How Solar Works
How Does Solar Panels Works?
Solar Electricity is one big circuit. By utilizing the natural energy of the Sun and pairing it with inherently conductive materials we are able to harness and use it to power our everyday life.
Stage 1: Sunlight
We’ve all been burned by the Sun’s energy a time or two. Materials like crystal and silicon are very efficient absorbers of this energy — a property known as “the photoelectric effect” that allows them to absorb photons of light and release electrons.
Stage 2: Solar Cells
For most of us, this next step is “magic.” A solar cell is a thin semi-conductor wafer: It’s positive on one side and negative on the other with electrical conductors attached to either side — forming a circuit. The circuit then captures the released electrons in the form of an electric current.
Stage 3: Photovoltaic Module
A module is a collection of cells that are connected to one another to create a larger circuit that’s then mounted into a frame. These modules are designed to supply electricity at a certain voltage, such as a common 12 or 24 volt system. The solar power produced is directly dependent on how much light strikes the modules.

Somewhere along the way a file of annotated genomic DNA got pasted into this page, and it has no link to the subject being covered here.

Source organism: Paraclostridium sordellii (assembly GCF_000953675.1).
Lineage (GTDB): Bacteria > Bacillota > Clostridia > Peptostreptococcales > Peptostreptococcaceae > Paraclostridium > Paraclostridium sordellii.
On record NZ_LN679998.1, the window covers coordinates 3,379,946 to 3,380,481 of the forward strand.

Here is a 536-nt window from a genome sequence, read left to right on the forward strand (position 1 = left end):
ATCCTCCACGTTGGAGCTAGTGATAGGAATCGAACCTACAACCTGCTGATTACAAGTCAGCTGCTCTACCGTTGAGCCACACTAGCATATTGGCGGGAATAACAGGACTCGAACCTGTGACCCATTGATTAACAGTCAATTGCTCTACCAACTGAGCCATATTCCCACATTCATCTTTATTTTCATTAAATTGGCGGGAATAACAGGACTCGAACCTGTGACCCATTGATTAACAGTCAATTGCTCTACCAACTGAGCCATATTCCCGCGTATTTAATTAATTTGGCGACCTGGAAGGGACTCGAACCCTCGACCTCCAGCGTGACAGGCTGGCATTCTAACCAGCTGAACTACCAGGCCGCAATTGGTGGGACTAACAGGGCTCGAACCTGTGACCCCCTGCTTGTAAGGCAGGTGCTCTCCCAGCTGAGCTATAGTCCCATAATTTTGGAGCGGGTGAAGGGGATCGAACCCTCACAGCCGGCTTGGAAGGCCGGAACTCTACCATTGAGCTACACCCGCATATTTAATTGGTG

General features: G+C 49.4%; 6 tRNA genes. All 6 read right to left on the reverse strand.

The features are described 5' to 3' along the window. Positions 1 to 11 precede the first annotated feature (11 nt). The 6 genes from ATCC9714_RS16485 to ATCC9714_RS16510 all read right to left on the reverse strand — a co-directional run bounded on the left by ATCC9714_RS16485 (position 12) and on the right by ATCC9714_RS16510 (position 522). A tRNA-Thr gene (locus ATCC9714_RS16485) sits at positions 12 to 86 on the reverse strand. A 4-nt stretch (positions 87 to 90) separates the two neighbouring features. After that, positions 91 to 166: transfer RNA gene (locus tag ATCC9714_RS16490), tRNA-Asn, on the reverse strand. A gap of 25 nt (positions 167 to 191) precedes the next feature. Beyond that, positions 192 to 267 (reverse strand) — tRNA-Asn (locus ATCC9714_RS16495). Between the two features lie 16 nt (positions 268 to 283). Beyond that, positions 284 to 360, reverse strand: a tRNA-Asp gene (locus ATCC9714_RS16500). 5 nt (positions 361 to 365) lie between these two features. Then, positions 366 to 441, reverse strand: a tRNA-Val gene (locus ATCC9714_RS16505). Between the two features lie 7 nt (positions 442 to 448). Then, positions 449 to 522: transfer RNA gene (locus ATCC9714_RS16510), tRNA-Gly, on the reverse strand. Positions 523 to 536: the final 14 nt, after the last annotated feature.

Stage 4: Creating Usable Solar Power
Photovoltaic panels produce direct-current (DC) electricity, but most of us need AC (alternating current) to power our everyday gadgets and lights. An inverter is therefore required to covert DC to AC. Once set up, a solar system can cleanly power something as small as a single light bulb or as large as a house.
Stage 5: Sell It Back
Your energy consumption is probably slightly different than your neighbors. Most people see anywhere from 50% to 90% savings on their energy bill each month. Some people don’t even use all of the energy their system brings in; excess energy is pumped back to your local energy provider.
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